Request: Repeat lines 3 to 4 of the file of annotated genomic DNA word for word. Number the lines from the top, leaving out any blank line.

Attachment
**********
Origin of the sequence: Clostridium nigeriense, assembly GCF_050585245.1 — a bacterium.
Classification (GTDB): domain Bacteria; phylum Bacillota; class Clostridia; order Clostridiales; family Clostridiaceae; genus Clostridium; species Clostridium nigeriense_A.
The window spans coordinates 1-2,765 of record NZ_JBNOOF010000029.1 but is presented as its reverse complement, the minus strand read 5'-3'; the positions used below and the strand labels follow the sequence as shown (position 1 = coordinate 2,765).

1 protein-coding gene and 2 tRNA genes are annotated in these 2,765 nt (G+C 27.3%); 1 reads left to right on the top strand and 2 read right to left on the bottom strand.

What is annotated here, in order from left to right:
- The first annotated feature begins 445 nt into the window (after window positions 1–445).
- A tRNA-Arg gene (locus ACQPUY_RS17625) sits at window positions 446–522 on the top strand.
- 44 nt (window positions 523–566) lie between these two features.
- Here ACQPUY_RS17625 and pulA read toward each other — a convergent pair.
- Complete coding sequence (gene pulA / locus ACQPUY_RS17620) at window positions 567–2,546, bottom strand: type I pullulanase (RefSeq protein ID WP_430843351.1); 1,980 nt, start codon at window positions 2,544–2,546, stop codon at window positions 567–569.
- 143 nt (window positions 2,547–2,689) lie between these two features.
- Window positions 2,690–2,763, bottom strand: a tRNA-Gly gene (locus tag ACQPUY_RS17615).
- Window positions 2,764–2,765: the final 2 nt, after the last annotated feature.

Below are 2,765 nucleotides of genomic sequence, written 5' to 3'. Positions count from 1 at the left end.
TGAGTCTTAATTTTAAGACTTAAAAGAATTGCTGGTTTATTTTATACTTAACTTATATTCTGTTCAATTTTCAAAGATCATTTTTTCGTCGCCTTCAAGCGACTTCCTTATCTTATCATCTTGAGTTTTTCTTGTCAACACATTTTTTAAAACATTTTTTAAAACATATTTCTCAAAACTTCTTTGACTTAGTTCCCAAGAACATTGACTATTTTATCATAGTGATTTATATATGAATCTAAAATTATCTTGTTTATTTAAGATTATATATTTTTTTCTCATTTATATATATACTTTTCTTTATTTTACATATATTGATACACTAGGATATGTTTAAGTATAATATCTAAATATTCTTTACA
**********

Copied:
The window spans coordinates 1-2,765 of record NZ_JBNOOF010000029.1 but is presented as its reverse complement, the minus strand read 5'-3'; the positions used below and the strand labels follow the sequence as shown (position 1 = coordinate 2,765).

1 protein-coding gene and 2 tRNA genes are annotated in these 2,765 nt (G+C 27.3%); 1 reads left to right on the top strand and 2 read right to left on the bottom strand.